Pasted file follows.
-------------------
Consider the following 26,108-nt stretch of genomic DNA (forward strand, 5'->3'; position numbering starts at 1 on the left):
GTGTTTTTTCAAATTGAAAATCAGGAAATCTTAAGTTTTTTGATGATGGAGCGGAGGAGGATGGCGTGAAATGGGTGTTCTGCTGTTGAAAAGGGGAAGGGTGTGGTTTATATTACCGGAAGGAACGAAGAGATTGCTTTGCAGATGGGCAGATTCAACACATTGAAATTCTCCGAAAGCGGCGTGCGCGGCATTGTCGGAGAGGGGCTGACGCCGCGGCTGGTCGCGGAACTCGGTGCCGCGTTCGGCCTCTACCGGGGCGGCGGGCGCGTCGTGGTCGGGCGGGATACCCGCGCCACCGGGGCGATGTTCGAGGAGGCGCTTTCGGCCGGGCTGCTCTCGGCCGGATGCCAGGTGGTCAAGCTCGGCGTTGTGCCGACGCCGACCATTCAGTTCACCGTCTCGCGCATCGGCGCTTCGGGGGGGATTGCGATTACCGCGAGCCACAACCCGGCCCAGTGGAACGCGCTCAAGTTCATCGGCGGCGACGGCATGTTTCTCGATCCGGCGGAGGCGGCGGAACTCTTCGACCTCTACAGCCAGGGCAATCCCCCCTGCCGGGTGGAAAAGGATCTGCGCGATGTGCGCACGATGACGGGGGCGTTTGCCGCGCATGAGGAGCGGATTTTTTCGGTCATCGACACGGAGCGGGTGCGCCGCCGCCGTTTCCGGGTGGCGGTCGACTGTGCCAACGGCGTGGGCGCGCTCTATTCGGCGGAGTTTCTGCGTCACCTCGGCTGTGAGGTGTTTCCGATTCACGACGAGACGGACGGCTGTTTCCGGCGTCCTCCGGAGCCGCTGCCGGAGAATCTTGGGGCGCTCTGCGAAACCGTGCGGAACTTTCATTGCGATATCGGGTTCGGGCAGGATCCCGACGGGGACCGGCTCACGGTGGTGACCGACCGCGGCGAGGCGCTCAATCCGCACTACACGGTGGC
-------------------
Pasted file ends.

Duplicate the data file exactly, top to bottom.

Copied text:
Consider the following 26,108-nt stretch of genomic DNA (forward strand, 5'->3'; position numbering starts at 1 on the left):
GTGTTTTTTCAAATTGAAAATCAGGAAATCTTAAGTTTTTTGATGATGGAGCGGAGGAGGATGGCGTGAAATGGGTGTTCTGCTGTTGAAAAGGGGAAGGGTGTGGTTTATATTACCGGAAGGAACGAAGAGATTGCTTTGCAGATGGGCAGATTCAACACATTGAAATTCTCCGAAAGCGGCGTGCGCGGCATTGTCGGAGAGGGGCTGACGCCGCGGCTGGTCGCGGAACTCGGTGCCGCGTTCGGCCTCTACCGGGGCGGCGGGCGCGTCGTGGTCGGGCGGGATACCCGCGCCACCGGGGCGATGTTCGAGGAGGCGCTTTCGGCCGGGCTGCTCTCGGCCGGATGCCAGGTGGTCAAGCTCGGCGTTGTGCCGACGCCGACCATTCAGTTCACCGTCTCGCGCATCGGCGCTTCGGGGGGGATTGCGATTACCGCGAGCCACAACCCGGCCCAGTGGAACGCGCTCAAGTTCATCGGCGGCGACGGCATGTTTCTCGATCCGGCGGAGGCGGCGGAACTCTTCGACCTCTACAGCCAGGGCAATCCCCCCTGCCGGGTGGAAAAGGATCTGCGCGATGTGCGCACGATGACGGGGGCGTTTGCCGCGCATGAGGAGCGGATTTTTTCGGTCATCGACACGGAGCGGGTGCGCCGCCGCCGTTTCCGGGTGGCGGTCGACTGTGCCAACGGCGTGGGCGCGCTCTATTCGGCGGAGTTTCTGCGTCACCTCGGCTGTGAGGTGTTTCCGATTCACGACGAGACGGACGGCTGTTTCCGGCGTCCTCCGGAGCCGCTGCCGGAGAATCTTGGGGCGCTCTGCGAAACCGTGCGGAACTTTCATTGCGATATCGGGTTCGGGCAGGATCCCGACGGGGACCGGCTCACGGTGGTGACCGACCGCGGCGAGGCGCTCAATCCGCACTACACGGTGGC